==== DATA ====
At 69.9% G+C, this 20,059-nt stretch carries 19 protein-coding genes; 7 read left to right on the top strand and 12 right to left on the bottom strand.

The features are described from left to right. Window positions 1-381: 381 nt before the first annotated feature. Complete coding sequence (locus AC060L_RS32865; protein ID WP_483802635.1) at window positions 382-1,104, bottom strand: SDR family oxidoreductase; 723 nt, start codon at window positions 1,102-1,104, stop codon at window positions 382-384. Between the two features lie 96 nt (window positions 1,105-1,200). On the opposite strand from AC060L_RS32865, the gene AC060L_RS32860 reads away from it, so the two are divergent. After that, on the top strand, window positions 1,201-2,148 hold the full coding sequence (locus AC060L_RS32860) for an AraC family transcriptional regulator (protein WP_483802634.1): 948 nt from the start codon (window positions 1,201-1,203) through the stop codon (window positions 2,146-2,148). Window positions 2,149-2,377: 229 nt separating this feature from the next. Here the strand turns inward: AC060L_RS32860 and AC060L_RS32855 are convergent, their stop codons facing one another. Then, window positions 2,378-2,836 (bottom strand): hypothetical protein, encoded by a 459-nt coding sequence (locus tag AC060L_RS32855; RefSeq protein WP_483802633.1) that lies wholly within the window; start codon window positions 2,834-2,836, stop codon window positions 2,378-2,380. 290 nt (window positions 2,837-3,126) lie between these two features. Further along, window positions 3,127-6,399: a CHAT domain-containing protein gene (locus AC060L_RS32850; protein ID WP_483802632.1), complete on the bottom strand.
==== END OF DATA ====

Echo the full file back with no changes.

At 69.9% G+C, this 20,059-nt stretch carries 19 protein-coding genes; 7 read left to right on the top strand and 12 right to left on the bottom strand.

The features are described from left to right. Window positions 1-381: 381 nt before the first annotated feature. Complete coding sequence (locus AC060L_RS32865; protein ID WP_483802635.1) at window positions 382-1,104, bottom strand: SDR family oxidoreductase; 723 nt, start codon at window positions 1,102-1,104, stop codon at window positions 382-384. Between the two features lie 96 nt (window positions 1,105-1,200). On the opposite strand from AC060L_RS32865, the gene AC060L_RS32860 reads away from it, so the two are divergent. After that, on the top strand, window positions 1,201-2,148 hold the full coding sequence (locus AC060L_RS32860) for an AraC family transcriptional regulator (protein WP_483802634.1): 948 nt from the start codon (window positions 1,201-1,203) through the stop codon (window positions 2,146-2,148). Window positions 2,149-2,377: 229 nt separating this feature from the next. Here the strand turns inward: AC060L_RS32860 and AC060L_RS32855 are convergent, their stop codons facing one another. Then, window positions 2,378-2,836 (bottom strand): hypothetical protein, encoded by a 459-nt coding sequence (locus tag AC060L_RS32855; RefSeq protein WP_483802633.1) that lies wholly within the window; start codon window positions 2,834-2,836, stop codon window positions 2,378-2,380. 290 nt (window positions 2,837-3,126) lie between these two features. Further along, window positions 3,127-6,399: a CHAT domain-containing protein gene (locus AC060L_RS32850; protein ID WP_483802632.1), complete on the bottom strand.